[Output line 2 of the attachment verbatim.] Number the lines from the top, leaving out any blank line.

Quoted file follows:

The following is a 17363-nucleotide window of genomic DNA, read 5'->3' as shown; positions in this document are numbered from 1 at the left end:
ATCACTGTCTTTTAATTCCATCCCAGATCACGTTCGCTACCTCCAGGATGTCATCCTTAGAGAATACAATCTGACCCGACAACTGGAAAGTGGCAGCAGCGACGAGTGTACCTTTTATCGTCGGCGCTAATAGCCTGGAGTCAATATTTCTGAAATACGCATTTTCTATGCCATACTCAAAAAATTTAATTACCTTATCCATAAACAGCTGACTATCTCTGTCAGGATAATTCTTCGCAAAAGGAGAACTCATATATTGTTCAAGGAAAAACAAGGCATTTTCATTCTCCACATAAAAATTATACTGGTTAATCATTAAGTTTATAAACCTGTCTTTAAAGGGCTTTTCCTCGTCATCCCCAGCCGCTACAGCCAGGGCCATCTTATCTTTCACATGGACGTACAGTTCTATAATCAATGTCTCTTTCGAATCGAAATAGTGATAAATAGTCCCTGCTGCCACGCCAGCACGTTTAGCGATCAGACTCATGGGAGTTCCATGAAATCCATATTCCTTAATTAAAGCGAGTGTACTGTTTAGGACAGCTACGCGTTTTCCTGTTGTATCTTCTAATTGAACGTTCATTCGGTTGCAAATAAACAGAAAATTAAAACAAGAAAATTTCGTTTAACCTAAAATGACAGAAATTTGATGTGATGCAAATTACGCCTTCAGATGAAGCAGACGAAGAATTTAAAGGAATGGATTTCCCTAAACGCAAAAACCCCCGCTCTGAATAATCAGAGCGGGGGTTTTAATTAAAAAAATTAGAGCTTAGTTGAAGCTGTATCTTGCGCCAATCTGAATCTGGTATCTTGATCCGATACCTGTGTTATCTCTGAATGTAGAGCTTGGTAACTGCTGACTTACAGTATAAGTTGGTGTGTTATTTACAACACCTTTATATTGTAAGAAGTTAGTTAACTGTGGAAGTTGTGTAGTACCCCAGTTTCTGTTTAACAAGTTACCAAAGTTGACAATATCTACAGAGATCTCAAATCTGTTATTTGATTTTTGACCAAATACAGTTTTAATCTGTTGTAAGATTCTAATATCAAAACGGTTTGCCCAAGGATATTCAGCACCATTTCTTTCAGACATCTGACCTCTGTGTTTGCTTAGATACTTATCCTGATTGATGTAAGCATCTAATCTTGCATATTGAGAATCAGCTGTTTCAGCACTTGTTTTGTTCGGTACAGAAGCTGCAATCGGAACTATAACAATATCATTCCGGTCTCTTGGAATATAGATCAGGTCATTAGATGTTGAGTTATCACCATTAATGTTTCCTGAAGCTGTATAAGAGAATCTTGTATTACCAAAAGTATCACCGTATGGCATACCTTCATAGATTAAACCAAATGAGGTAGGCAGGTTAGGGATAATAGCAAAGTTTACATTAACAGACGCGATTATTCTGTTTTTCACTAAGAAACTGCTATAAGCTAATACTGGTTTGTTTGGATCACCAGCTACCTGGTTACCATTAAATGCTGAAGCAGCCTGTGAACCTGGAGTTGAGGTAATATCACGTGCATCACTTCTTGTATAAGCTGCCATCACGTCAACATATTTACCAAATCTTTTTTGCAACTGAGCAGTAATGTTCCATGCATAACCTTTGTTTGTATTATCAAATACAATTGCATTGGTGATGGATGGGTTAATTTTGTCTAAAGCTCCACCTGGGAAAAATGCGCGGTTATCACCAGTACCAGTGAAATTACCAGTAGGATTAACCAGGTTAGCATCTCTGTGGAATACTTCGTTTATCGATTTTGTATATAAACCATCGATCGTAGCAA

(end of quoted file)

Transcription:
ATCACTGTCTTTTAATTCCATCCCAGATCACGTTCGCTACCTCCAGGATGTCATCCTTAGAGAATACAATCTGACCCGACAACTGGAAAGTGGCAGCAGCGACGAGTGTACCTTTTATCGTCGGCGCTAATAGCCTGGAGTCAATATTTCTGAAATACGCATTTTCTATGCCATACTCAAAAAATTTAATTACCTTATCCATAAACAGCTGACTATCTCTGTCAGGATAATTCTTCGCAAAAGGAGAACTCATATATTGTTCAAGGAAAAACAAGGCATTTTCATTCTCCACATAAAAATTATACTGGTTAATCATTAAGTTTATAAACCTGTCTTTAAAGGGCTTTTCCTCGTCATCCCCAGCCGCTACAGCCAGGGCCATCTTATCTTTCACATGGACGTACAGTTCTATAATCAATGTCTCTTTCGAATCGAAATAGTGATAAATAGTCCCTGCTGCCACGCCAGCACGTTTAGCGATCAGACTCATGGGAGTTCCATGAAATCCATATTCCTTAATTAAAGCGAGTGTACTGTTTAGGACAGCTACGCGTTTTCCTGTTGTATCTTCTAATTGAACGTTCATTCGGTTGCAAATAAACAGAAAATTAAAACAAGAAAATTTCGTTTAACCTAAAATGACAGAAATTTGATGTGATGCAAATTACGCCTTCAGATGAAGCAGACGAAGAATTTAAAGGAATGGATTTCCCTAAACGCAAAAACCCCCGCTCTGAATAATCAGAGCGGGGGTTTTAATTAAAAAAATTAGAGCTTAGTTGAAGCTGTATCTTGCGCCAATCTGAATCTGGTATCTTGATCCGATACCTGTGTTATCTCTGAATGTAGAGCTTGGTAACTGCTGACTTACAGTATAAGTTGGTGTGTTATTTACAACACCTTTATATTGTAAGAAGTTAGTTAACTGTGGAAGTTGTGTAGTACCCCAGTTTCTGTTTAACAAGTTACCAAAGTTGACAATATCTACAGAGATCTCAAATCTGTTATTTGATTTTTGACCAAATACAGTTTTAATCTGTTGTAAGATTCTAATATCAAAACGGTTTGCCCAAGGATATTCAGCACCATTTCTTTCAGACATCTGACCTCTGTGTTTGCTTAGATACTTATCCTGATTGATGTAAGCATCTAATCTTGCATATTGAGAATCAGCTGTTTCAGCACTTGTTTTGTTCGGTACAGAAGCTGCAATCGGAACTATAACAATATCATTCCGGTCTCTTGGAATATAGATCAGGTCATTAGATGTTGAGTTATCACCATTAATGTTTCCTGAAGCTGTATAAGAGAATCTTGTATTACCAAAAGTATCACCGTATGGCATACCTTCATAGATTAAACCAAATGAGGTAGGCAGGTTAGGGATAATAGCAAAGTTTACATTAACAGACGCGATTATTCTGTTTTTCACTAAGAAACTGCTATAAGCTAATACTGGTTTGTTTGGATCACCAGCTACCTGGTTACCATTAAATGCTGAAGCAGCCTGTGAACCTGGAGTTGAGGTAATATCACGTGCATCACTTCTTGTATAAGCTGCCATCACGTCAACATATTTACCAAATCTTTTTTGCAACTGAGCAGTAATGTTCCATGCATAACCTTTGTTTGTATTATCAAATACAATTGCATTGGTGATGGATGGGTTAATTTTGTCTAAAGCTCCACCTGGGAAAAATGCGCGGTTATCACCAGTACCAGTGAAATTACCAGTAGGATTAACCAGGTTAGCATCTCTGTGGAATACTTCGTTTATCGATTTTGTATATAAACCATCGATCGTAGCAA